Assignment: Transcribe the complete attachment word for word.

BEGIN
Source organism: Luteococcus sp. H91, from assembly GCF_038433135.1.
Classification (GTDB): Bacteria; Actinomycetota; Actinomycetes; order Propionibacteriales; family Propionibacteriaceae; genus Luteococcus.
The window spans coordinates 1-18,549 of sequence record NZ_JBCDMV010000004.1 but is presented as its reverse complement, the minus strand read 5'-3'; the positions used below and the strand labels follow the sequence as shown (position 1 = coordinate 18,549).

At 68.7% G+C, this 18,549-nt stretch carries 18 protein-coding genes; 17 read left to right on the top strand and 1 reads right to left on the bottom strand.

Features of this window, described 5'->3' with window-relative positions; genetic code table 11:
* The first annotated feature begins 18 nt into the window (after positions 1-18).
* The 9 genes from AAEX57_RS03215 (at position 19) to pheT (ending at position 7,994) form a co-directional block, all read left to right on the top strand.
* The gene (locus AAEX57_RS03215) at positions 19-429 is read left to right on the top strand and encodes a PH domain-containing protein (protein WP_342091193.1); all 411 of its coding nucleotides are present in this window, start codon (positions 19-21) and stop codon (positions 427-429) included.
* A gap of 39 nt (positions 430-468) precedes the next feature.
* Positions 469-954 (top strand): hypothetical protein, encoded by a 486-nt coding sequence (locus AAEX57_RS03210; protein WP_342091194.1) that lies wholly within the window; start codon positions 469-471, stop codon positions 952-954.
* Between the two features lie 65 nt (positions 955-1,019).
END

Source organism: Luteococcus sp. H91, from assembly GCF_038433135.1.
Classification (GTDB): Bacteria; Actinomycetota; Actinomycetes; order Propionibacteriales; family Propionibacteriaceae; genus Luteococcus.
The window spans coordinates 1-18,549 of sequence record NZ_JBCDMV010000004.1 but is presented as its reverse complement, the minus strand read 5'-3'; the positions used below and the strand labels follow the sequence as shown (position 1 = coordinate 18,549).

At 68.7% G+C, this 18,549-nt stretch carries 18 protein-coding genes; 17 read left to right on the top strand and 1 reads right to left on the bottom strand.

Features of this window, described 5'->3' with window-relative positions; genetic code table 11:
* The first annotated feature begins 18 nt into the window (after positions 1-18).
* The 9 genes from AAEX57_RS03215 (at position 19) to pheT (ending at position 7,994) form a co-directional block, all read left to right on the top strand.
* The gene (locus AAEX57_RS03215) at positions 19-429 is read left to right on the top strand and encodes a PH domain-containing protein (protein WP_342091193.1); all 411 of its coding nucleotides are present in this window, start codon (positions 19-21) and stop codon (positions 427-429) included.
* A gap of 39 nt (positions 430-468) precedes the next feature.
* Positions 469-954 (top strand): hypothetical protein, encoded by a 486-nt coding sequence (locus AAEX57_RS03210; protein WP_342091194.1) that lies wholly within the window; start codon positions 469-471, stop codon positions 952-954.
* Between the two features lie 65 nt (positions 955-1,019).